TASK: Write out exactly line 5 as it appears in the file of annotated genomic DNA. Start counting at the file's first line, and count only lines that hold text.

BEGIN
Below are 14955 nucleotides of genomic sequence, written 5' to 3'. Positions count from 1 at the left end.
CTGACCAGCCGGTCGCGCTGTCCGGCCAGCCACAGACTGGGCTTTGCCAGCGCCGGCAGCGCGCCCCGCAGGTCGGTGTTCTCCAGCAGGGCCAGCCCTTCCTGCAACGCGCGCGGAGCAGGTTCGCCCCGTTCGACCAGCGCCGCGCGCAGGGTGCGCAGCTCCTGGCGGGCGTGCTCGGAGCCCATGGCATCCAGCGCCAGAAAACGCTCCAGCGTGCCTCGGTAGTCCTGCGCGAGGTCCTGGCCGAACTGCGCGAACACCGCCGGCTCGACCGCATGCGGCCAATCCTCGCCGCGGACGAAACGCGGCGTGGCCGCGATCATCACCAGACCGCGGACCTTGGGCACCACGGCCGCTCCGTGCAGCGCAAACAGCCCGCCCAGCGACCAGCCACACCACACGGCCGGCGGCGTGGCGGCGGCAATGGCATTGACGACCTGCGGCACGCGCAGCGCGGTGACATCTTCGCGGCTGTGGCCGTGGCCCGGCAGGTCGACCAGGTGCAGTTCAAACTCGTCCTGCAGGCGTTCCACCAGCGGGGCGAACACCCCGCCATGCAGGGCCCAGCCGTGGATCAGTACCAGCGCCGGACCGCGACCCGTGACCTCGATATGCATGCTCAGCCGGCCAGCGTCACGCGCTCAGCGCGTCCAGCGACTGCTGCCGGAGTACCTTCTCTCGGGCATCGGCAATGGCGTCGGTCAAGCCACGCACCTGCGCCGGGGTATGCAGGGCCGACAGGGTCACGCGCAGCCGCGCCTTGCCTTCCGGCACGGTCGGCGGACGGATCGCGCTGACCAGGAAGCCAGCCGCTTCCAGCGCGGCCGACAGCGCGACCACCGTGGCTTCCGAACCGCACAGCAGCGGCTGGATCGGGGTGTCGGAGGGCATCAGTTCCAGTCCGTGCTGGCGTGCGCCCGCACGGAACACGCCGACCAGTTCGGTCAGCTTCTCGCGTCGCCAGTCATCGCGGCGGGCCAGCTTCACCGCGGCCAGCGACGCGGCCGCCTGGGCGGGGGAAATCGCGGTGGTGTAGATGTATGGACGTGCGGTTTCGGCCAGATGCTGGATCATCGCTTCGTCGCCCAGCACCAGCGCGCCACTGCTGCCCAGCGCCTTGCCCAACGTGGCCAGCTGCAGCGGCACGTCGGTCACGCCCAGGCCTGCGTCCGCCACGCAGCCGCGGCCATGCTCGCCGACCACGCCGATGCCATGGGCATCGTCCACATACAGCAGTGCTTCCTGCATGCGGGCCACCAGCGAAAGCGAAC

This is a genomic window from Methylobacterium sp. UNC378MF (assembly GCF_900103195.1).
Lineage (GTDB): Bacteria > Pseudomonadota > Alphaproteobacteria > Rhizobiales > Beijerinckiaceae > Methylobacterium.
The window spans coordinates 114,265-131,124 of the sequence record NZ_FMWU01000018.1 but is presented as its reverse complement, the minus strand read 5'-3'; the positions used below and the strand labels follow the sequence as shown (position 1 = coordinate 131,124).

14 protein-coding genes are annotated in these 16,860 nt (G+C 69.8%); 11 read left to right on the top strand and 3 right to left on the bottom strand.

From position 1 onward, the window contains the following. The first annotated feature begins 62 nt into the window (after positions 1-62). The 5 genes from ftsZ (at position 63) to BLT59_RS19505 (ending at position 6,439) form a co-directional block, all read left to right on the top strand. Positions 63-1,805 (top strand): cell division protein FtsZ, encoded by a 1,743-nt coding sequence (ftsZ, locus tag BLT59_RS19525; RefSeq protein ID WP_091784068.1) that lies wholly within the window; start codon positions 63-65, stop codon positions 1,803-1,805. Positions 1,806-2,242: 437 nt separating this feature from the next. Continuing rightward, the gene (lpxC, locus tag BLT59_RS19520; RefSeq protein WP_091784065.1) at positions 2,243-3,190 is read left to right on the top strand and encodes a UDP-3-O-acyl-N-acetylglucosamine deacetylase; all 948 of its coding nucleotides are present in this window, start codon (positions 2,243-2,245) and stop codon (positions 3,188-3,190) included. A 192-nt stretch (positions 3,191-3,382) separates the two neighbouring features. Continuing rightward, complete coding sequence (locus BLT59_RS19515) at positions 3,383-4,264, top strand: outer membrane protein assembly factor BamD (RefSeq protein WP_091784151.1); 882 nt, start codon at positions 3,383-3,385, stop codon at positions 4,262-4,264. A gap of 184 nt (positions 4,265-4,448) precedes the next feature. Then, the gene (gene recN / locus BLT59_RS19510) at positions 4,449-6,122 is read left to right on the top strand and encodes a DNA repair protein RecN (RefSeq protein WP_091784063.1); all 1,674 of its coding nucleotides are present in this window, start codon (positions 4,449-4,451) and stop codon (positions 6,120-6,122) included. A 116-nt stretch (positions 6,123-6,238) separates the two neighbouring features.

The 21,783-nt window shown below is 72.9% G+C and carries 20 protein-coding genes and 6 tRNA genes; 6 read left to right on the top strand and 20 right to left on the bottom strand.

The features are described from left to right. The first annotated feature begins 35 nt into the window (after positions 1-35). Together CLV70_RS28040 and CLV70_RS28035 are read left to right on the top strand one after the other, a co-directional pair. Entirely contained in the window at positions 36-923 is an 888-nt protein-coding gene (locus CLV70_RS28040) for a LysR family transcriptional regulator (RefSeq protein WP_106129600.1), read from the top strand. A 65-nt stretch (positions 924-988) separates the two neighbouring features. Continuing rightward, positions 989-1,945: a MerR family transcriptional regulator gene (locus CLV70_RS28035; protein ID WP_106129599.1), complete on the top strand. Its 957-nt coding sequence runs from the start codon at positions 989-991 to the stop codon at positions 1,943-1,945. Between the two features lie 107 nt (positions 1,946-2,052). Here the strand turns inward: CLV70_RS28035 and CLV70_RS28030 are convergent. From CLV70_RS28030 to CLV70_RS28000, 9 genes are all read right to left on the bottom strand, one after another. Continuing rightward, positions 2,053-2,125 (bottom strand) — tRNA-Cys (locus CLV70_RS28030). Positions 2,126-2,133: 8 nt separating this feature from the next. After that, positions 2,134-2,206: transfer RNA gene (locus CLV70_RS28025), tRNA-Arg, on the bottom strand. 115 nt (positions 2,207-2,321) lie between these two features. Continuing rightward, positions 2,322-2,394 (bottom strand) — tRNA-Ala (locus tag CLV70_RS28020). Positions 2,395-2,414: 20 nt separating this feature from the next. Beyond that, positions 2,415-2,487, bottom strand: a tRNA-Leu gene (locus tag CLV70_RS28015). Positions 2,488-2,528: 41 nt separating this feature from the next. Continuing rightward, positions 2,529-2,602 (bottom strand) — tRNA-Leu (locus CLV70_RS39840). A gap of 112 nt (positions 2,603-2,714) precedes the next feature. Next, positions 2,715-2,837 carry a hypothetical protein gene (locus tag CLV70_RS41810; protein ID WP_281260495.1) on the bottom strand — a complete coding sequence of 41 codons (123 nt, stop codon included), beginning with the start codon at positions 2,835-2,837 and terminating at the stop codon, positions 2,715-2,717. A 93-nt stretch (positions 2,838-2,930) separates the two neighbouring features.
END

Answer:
The window spans coordinates 114,265-131,124 of the sequence record NZ_FMWU01000018.1 but is presented as its reverse complement, the minus strand read 5'-3'; the positions used below and the strand labels follow the sequence as shown (position 1 = coordinate 131,124).